Stalking Vol 2: The Bridge of Reason
By holding the tongue even in the slot, which meant pulling down slightly w ith one hand—a
counter intuitive move—the zipper worked perfectly every time.
"He didn’t tell his mother that his frustration had been all her fault, be it for having a child
with short arms or for buying a long coat, and he wore the garment comfortably after that."
Bonnie stopped walking and looked my way.
"The lesson is that through impatience he blamed the wrong person?" I guessed.
"His lesson was that the world didn’t require his concern; it was all about him and his wants,
so assessment of his actions wouldn’t cross his mind until enough scars got his attention, and he
realized he’d been like this all of his life. His free-spirit, damn- the-torpedoes attitude was a
camouflage for his youthful sense of invincible self-worth, which superseded all else to the
extent that his moods were created and controlled by clothing and weather."
"I was just a kid."
"You don’t see the grander implications. To recapitulate everything he could possibly recall
about breaking dishes, burning elbows, falling off bicycles—everything you can imagine about
being in too much of a hurry to be careful," she opened her arms to encompass the world, "would
be to capture the essence of his problem—self- importance. To later witness any of those
behaviors, and hear the same excuses he used as he ran out the door with no apology for putting
his hand through the screen again, is to comprehensively see that continuity." She snapped her
fingers. "As he equated these behaviors with their adult versions, he would claim as his own
knowledge the entire spectrum of this aspect of self- importance. With it, he would see the
incalculable losses his neglect, disinterest, and utter lack of concern for anything other than
himself had created." She stared at me.
"I can see the benefit of getting a lot of information all at once."
"It’s not a lot of information; it is a massive comprehension that almost supersedes
language." She took a considered breath. "The more comprehensive the exploration of your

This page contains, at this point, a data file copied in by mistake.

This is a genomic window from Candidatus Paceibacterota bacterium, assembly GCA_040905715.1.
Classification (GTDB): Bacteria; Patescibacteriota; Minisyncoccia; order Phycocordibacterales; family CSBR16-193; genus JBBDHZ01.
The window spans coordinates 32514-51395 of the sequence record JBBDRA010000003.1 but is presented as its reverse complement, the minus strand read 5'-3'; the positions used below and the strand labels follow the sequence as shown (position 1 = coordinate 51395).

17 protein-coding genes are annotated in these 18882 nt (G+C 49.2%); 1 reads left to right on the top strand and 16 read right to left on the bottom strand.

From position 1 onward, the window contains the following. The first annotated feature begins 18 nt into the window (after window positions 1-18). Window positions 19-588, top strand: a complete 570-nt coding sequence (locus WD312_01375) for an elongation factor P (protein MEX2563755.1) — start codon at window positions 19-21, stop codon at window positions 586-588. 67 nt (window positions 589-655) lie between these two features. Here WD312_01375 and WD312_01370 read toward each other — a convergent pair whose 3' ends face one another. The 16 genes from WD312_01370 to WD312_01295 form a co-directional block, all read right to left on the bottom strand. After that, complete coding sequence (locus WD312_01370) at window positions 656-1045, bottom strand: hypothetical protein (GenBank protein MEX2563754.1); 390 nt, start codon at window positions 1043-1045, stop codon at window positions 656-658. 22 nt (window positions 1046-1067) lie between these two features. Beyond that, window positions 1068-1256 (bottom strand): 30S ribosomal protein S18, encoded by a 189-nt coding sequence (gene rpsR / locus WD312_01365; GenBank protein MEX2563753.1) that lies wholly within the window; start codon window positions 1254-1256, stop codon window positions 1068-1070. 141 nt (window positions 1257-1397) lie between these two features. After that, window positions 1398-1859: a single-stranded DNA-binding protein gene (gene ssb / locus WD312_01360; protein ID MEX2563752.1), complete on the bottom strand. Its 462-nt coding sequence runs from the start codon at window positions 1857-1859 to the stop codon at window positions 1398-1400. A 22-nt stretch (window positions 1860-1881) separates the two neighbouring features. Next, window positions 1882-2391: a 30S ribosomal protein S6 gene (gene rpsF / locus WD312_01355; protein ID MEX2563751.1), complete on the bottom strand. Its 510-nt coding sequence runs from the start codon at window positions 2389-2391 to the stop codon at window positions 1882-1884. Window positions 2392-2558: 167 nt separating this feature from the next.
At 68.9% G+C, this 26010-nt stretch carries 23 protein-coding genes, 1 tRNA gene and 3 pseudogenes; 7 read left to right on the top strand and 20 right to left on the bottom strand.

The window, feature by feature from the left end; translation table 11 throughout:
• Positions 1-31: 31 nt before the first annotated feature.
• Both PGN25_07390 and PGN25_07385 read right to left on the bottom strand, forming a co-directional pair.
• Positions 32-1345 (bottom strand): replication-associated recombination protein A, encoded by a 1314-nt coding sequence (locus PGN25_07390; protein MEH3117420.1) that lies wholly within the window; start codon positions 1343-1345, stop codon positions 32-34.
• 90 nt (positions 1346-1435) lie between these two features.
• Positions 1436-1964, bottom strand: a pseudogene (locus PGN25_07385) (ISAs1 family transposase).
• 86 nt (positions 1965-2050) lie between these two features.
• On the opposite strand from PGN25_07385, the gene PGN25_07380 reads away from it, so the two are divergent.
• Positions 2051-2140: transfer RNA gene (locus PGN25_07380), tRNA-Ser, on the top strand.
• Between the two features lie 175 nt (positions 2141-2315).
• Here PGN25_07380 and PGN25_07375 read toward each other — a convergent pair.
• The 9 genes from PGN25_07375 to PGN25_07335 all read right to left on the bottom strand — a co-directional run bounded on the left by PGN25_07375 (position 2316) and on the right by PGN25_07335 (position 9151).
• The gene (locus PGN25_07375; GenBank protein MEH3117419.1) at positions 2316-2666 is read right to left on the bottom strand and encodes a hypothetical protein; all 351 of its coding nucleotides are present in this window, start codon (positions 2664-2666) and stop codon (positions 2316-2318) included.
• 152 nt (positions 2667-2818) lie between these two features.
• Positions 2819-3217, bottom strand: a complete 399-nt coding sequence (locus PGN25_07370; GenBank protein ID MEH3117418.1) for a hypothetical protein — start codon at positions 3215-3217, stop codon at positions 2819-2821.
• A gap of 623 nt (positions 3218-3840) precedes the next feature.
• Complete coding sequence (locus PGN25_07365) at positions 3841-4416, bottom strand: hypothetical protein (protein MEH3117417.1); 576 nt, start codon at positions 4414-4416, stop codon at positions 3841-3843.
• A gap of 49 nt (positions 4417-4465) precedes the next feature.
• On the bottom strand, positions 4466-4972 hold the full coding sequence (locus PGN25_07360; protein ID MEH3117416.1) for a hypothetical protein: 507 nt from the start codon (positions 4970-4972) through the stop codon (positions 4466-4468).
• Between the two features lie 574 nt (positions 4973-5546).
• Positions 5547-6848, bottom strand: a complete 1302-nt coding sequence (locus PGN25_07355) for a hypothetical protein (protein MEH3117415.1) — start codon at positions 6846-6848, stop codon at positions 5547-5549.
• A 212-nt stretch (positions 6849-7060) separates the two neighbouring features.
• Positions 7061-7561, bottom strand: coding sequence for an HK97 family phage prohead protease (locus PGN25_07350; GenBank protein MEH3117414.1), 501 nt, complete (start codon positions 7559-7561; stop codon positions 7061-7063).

behavior, the more comprehensive is the zipper you will have closed around a massive data bank
of indicators about everyone who uses the same excuses and practices the same essential
"No offence, but we’ve been over all of this."
"And you have yet to incorporate its principles into your daily way of life, so we’re going
over it again."
"Being cheap is one tug on a zipper of your behavior. It is a sign of a greater continuity in
play, so when you understand its impact on all else that you do, you will have subdued an
enormous amount of your personality. In fact," she corrected herself, "as the core influence that
blinds you to seeing the rest of your harmful beliefs, it’s probably the only influence we need to
deal with. I think I mentioned, the rest will fall like dominos without its support."
"What is it?"
"I told you, fear."
"And I told you, I’m prudent because I can’t pull twenty dollar bills out of my ass."
The moment I left the world of news video editing, where my days passed in one-thirtieth of
a second frames progressively compressed against a six o’clock deadline, I literally threw my
watch away. It is for this reason that I do not know precisely how long Bonnie howled in
laughter, indelicately sniffling back snot so that she could gulp a decent breath, only to continue
choking to the brink of purple. As a measure of sorts, her attempts to regain a modicum of